We have incredible treatment, but at the same time we have clients with addiction, sexual addiction, STIs and HIV problems. I am talking about clients who are HIV-negative, but we see the same thing with our clients who are HIV-positive.
    Sometimes people come in who stop their treatment—they are too unstable—and even do not take PrEP. This has difficult consequences: it is a very heavy clientele for which we have very few resources. We really manage to support these people between us, as doctors and nurses. We work with dependency centres, but their staff are not necessarily familiar with or comfortable with this clientele. There is really a twofold problem. This is what we see in at the Actuel clinic.


     Thank you very much for that. It certainly sounds like you have your challenges.
    Now we go to Detective Sergeant Pearce for 10 minutes.
     I'll try to take 10 minutes, but as I'm sure you'll find out, I talk rather quickly and off the cuff.
    In the Sarnia area, we've been experiencing an extensive problem with crystal methamphetamine for close to 30 years. Recently, due to the changes in the structure of how methamphetamine is used, delivered and trafficked, we have come across the delivery of crystal methamphetamine. Prior to that, historically we were an old-school liquid methamphetamine community affected by biker-type methamphetamine from California back in the early days, the fifties and sixties. The problem is that crystal methamphetamine has become stronger, obviously, and more addictive, and it allows different delivery mechanisms that are enticing to certain individuals.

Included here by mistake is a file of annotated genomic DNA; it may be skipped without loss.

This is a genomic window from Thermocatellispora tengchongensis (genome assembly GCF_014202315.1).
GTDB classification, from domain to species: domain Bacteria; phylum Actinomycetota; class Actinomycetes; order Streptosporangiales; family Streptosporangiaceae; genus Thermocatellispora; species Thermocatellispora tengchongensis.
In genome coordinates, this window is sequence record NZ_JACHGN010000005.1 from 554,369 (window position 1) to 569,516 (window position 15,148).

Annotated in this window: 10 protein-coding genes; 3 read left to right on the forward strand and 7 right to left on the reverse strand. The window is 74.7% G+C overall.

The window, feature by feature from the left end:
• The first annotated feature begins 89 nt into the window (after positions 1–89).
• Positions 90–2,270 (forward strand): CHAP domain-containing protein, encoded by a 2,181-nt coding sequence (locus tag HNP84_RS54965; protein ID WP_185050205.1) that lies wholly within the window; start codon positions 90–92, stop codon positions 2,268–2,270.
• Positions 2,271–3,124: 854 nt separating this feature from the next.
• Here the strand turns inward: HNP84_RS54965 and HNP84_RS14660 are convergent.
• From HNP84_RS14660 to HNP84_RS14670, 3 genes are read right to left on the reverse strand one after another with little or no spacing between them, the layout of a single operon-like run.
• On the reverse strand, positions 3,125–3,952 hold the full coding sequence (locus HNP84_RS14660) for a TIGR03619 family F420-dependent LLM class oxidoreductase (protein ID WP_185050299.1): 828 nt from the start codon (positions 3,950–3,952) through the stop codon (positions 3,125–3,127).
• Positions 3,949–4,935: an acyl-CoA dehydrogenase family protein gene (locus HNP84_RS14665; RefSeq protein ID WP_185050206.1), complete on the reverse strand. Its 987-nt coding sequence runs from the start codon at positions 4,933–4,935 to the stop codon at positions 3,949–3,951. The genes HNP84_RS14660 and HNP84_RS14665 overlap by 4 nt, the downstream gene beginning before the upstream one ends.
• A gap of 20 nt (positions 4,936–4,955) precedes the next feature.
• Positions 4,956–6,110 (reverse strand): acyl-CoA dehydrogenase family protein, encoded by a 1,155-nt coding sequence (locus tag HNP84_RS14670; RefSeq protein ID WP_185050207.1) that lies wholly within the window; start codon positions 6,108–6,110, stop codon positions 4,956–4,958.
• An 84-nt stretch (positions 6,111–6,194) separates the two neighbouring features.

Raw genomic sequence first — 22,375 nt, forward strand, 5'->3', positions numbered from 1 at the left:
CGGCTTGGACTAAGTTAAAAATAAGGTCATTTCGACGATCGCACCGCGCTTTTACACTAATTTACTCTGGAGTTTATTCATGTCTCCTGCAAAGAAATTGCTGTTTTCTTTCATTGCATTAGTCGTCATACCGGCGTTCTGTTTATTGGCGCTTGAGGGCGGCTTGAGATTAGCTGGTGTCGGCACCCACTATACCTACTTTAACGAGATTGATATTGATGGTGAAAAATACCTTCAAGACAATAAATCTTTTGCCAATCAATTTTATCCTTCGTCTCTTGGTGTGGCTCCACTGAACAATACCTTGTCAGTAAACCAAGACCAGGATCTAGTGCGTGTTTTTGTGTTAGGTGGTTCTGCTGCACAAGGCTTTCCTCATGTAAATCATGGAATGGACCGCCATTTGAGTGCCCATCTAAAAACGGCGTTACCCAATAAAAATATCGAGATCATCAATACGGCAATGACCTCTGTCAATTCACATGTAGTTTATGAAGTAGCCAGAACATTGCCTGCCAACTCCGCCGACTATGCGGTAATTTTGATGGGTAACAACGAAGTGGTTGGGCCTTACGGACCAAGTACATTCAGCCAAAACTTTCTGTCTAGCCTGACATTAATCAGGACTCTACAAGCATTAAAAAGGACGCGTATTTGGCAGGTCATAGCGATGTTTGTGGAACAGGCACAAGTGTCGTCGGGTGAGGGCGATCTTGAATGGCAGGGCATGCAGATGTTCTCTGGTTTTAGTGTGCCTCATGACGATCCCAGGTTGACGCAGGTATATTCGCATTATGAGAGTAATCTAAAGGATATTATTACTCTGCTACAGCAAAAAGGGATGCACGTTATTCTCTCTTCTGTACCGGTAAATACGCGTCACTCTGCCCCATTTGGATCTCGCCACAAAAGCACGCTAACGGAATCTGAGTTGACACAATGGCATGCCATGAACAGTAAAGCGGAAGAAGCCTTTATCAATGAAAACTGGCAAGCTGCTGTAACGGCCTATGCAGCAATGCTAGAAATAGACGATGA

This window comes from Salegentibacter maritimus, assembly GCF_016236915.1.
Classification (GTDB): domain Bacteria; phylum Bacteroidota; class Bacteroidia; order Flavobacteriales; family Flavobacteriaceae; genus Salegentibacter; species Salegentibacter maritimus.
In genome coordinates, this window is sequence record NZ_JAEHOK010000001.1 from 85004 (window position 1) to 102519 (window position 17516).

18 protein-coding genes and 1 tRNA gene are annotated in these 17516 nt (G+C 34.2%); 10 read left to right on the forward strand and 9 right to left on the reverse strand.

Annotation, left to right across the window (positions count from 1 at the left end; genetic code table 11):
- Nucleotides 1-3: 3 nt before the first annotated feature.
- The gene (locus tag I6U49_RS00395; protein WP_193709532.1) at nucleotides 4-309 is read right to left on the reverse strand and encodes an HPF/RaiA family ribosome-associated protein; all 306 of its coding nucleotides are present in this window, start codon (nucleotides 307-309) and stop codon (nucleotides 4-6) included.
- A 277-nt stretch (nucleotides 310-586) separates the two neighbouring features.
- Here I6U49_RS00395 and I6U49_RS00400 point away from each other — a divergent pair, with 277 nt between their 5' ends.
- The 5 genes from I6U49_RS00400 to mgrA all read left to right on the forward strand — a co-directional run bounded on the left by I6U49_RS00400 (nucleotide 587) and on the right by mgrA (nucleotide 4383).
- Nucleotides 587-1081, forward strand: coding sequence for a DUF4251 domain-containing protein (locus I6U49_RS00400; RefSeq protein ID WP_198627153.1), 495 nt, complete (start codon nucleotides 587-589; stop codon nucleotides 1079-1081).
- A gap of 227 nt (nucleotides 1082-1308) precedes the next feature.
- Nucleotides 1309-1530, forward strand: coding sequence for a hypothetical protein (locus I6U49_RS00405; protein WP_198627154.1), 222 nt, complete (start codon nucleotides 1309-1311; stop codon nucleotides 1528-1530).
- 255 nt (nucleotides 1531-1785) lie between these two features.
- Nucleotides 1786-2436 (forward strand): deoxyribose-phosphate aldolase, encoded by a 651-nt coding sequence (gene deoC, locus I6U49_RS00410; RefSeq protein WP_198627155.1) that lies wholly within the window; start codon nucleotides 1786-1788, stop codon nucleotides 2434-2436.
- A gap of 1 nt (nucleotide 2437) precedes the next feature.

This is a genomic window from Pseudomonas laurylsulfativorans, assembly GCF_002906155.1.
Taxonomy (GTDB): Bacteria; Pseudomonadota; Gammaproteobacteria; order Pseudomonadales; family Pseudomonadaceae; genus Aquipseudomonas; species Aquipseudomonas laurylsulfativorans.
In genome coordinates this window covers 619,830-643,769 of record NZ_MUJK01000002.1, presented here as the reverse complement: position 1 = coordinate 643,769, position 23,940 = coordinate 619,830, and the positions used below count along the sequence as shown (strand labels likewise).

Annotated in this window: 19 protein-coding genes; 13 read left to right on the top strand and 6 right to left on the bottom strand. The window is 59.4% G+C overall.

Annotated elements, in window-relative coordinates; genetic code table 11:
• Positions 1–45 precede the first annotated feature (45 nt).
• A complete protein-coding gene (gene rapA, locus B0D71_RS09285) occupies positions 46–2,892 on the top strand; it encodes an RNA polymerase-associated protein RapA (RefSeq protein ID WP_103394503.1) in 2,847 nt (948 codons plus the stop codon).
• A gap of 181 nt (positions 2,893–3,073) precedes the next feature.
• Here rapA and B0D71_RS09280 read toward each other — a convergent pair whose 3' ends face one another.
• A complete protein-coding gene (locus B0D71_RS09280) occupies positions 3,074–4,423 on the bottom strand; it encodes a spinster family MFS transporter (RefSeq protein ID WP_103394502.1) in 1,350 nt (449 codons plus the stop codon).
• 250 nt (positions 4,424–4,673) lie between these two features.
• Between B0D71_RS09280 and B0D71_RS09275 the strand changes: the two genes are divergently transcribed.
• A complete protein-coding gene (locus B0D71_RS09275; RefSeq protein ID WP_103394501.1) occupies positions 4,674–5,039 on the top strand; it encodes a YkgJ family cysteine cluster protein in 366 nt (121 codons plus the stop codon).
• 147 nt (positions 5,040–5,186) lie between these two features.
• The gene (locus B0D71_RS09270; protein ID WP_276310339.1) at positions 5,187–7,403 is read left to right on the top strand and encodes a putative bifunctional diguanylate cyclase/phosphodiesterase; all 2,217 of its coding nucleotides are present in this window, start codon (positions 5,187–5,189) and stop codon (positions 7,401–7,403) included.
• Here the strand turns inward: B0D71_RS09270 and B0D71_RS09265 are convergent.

The other thing with the drug that I find makes it attractive in this particular community is that we have a very blue-collar socio-economic makeup, and this is a cost-effective, affordable and easily accessible drug. The issue now is that we're starting to find out that it is easy to manufacture, and also, it is somewhat dramatized, I guess you could call it, or publicized more through commercialism and the Hollywood-type of exposure, which makes the drug more attractive and possibly allows people some peace of mind when they're taking it. For the most part, a lot of them don't even know what it consists of or how it's manufactured. When they hear the word “amphetamine” thrown into something, I think it gives them some sort of an idea that it's a pharmaceutical-grade type of drug that has been around for a long time.
     Historically, we know that amphetamine has been around for over 200 years, for other uses and purposes, but certainly not to this extent, and it was never made up of these types of chemical compounds that we're seeing now, which of course are being closely regulated and controlled through amendments to federal acts such as the Controlled Drugs and Substances Act. It controls a lot of these precursors and the chemicals themselves. In particular, pseudoephedrine was a big one we had problems with years ago, but now we're starting to find out that these individuals, through their own entrepreneurial skills or intense fortitude, tend to be able to manufacture the stuff on their own, sometimes in quick and easy quantities that are easily accessible.